How to Be Yourself by Ellen Hendriksen

How to Be Yourself by Ellen Hendriksen

Author:Ellen Hendriksen
Language: eng
Format: epub
Publisher: St. Martin’s Press


Here we are, the home stretch. What are some things that scare you a lot? Don’t move on to these until you’re done with the things that scare you a little, then the things that scare you a little more, and you’ve experimented with dropping your safety behaviors. Even though we’re almost at the deep end, we’re still inching into the pool.

Something you may notice is that as you nudge yourself through the things that scare you a little and the things that scare you moderately, these biggest things may not scare you as much as they used to. They may still curl your toes, but there may be a tiny flame of willingness where there wasn’t one before. Why? As you move through your small and medium challenges, you may be incrementally resetting your social anxiety set point. As Dr. Richard Heimberg so neatly summed up the process when I talked with him, “Good exposures set in motion a success spiral.”

So let’s bring it on home. What are your big stretches? Think of some concrete things that make you want to hide behind the curtains. If you start planning an escape route, you know you’ve found your last big challenges. Here are mine:

  8.  Contact and interview psychology luminaries for this book (breathe)

  9.  Do a live, on-camera interview with minimal notes (ack!)

10.  Send a real book out into the world containing my own story of social anxiety (double ack!)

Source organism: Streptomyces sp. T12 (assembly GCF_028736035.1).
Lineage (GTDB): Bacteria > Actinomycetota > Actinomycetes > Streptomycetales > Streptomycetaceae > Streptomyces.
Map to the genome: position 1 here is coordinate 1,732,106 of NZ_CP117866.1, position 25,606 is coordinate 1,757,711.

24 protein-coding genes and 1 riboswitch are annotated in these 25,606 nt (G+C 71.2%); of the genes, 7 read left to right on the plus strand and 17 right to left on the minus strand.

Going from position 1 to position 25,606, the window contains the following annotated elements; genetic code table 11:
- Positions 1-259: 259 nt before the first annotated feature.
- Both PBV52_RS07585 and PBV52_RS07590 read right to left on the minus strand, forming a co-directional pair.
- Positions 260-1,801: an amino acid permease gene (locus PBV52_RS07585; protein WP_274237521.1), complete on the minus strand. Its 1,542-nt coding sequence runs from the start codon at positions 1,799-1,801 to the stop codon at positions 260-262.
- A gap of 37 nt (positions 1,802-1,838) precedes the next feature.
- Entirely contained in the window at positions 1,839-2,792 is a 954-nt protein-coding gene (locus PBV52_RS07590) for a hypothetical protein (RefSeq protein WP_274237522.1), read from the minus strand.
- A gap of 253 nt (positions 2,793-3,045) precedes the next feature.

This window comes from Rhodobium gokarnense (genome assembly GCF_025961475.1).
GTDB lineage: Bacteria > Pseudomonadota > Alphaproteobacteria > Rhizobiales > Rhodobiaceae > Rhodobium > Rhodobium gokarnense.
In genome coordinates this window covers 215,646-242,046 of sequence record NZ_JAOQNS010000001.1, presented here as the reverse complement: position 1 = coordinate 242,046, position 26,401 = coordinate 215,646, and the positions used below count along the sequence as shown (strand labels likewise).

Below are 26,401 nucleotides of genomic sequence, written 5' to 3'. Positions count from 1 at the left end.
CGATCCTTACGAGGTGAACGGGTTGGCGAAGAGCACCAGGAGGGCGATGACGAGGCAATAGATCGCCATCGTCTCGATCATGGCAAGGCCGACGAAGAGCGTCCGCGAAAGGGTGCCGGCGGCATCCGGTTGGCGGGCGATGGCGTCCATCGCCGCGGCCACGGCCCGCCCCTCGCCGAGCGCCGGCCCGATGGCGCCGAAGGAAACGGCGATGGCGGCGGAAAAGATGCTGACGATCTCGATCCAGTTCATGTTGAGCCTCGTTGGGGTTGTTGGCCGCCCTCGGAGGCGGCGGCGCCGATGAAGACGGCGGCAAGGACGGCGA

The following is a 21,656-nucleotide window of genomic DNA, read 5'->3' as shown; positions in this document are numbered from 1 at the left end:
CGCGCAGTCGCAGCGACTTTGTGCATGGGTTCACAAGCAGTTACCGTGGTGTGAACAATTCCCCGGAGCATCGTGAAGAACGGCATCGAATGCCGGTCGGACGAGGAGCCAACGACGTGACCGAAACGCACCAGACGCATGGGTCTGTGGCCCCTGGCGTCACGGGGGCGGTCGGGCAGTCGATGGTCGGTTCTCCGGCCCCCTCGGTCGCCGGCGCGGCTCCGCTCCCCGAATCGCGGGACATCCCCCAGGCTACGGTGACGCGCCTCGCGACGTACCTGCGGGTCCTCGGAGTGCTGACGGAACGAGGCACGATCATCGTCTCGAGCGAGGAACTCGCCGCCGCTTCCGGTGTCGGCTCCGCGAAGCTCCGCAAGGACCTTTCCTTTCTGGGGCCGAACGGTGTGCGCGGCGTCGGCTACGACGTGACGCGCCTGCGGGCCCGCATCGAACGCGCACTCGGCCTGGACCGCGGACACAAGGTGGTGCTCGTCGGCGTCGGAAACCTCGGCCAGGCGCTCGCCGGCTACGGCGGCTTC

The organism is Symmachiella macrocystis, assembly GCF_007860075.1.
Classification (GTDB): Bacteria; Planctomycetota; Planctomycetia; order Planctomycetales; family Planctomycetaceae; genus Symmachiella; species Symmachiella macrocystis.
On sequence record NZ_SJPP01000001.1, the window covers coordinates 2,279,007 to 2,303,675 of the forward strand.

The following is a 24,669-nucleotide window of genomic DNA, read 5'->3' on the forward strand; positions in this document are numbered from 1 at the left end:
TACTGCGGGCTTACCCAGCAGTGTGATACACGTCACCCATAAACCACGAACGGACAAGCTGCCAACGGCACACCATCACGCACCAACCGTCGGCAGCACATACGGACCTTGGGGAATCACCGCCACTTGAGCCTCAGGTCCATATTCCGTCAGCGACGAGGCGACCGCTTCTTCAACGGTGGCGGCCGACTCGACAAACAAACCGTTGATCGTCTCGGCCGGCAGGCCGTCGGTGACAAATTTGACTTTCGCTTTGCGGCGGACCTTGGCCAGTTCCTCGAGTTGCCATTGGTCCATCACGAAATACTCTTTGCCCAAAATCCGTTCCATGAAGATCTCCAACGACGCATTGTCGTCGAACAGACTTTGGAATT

For me, these definitely fit the bill. Cold-contacting academic titans and telling them I’m not only presumptuous enough to write a book about a topic they’ve spent their lives researching, but also they should volunteer their time and expertise to help me do it made my hair stand on end. I waited until embarrassingly close to the book due date to email them, afraid they would see me as a two-bit interloper who didn’t know what I was talking about. But in reality, they couldn’t have been more agreeable. Eighty percent of them emailed me back and were delighted to be interviewed. They opened their schedules and their minds, and they couldn’t have been nicer about it.

Next, I was momentarily pumped but mostly terrified when I got an offer to do a live online interview. It was high time to vanquish my lifelong but irrational fear of video cameras, but that didn’t mean I wanted to do it in front of an online audience of thousands. I admit I overprepared and overrehearsed, though it seemed vital in the moment. The night before, I had a hard time sleeping. The day of, I locked myself in my office and tried to work but instead fretted for hours in a haze of adrenaline. At the appointed time I logged on, and in ten minutes it was over. The host was friendly, actually laughed at my jokes, and invited me back anytime. I even got some complimentary emails from people who had seen me on the show. I had stared down the little green light on my laptop and lived to tell the tale.


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